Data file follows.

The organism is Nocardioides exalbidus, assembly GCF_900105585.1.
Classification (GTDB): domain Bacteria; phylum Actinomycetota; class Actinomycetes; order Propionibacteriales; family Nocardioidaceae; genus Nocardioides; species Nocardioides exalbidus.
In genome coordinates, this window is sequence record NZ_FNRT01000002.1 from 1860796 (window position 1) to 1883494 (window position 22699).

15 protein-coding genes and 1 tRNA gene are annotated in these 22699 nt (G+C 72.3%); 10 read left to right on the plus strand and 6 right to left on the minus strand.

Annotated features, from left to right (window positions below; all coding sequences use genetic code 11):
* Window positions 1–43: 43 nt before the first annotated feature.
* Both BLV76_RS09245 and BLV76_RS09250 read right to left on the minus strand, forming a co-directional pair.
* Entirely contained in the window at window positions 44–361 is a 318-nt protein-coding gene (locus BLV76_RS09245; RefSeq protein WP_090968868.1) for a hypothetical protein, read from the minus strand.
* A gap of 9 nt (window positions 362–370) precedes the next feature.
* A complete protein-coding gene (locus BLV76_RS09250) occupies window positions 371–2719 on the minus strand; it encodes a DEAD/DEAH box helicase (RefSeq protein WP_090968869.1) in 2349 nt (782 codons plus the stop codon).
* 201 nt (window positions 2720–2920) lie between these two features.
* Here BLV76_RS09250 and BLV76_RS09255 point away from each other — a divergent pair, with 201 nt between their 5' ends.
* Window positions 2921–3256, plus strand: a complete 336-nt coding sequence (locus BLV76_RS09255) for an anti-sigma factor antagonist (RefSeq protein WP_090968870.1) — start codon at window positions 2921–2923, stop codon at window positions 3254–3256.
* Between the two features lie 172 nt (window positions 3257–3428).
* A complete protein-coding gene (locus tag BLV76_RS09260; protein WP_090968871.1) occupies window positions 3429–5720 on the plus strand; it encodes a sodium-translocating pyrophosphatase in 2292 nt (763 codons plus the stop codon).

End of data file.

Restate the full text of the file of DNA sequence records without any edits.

The organism is Nocardioides exalbidus, assembly GCF_900105585.1.
Classification (GTDB): domain Bacteria; phylum Actinomycetota; class Actinomycetes; order Propionibacteriales; family Nocardioidaceae; genus Nocardioides; species Nocardioides exalbidus.
In genome coordinates, this window is sequence record NZ_FNRT01000002.1 from 1860796 (window position 1) to 1883494 (window position 22699).

15 protein-coding genes and 1 tRNA gene are annotated in these 22699 nt (G+C 72.3%); 10 read left to right on the plus strand and 6 right to left on the minus strand.

Annotated features, from left to right (window positions below; all coding sequences use genetic code 11):
* Window positions 1–43: 43 nt before the first annotated feature.
* Both BLV76_RS09245 and BLV76_RS09250 read right to left on the minus strand, forming a co-directional pair.
* Entirely contained in the window at window positions 44–361 is a 318-nt protein-coding gene (locus BLV76_RS09245; RefSeq protein WP_090968868.1) for a hypothetical protein, read from the minus strand.
* A gap of 9 nt (window positions 362–370) precedes the next feature.
* A complete protein-coding gene (locus BLV76_RS09250) occupies window positions 371–2719 on the minus strand; it encodes a DEAD/DEAH box helicase (RefSeq protein WP_090968869.1) in 2349 nt (782 codons plus the stop codon).
* 201 nt (window positions 2720–2920) lie between these two features.
* Here BLV76_RS09250 and BLV76_RS09255 point away from each other — a divergent pair, with 201 nt between their 5' ends.
* Window positions 2921–3256, plus strand: a complete 336-nt coding sequence (locus BLV76_RS09255) for an anti-sigma factor antagonist (RefSeq protein WP_090968870.1) — start codon at window positions 2921–2923, stop codon at window positions 3254–3256.
* Between the two features lie 172 nt (window positions 3257–3428).
* A complete protein-coding gene (locus tag BLV76_RS09260; protein WP_090968871.1) occupies window positions 3429–5720 on the plus strand; it encodes a sodium-translocating pyrophosphatase in 2292 nt (763 codons plus the stop codon).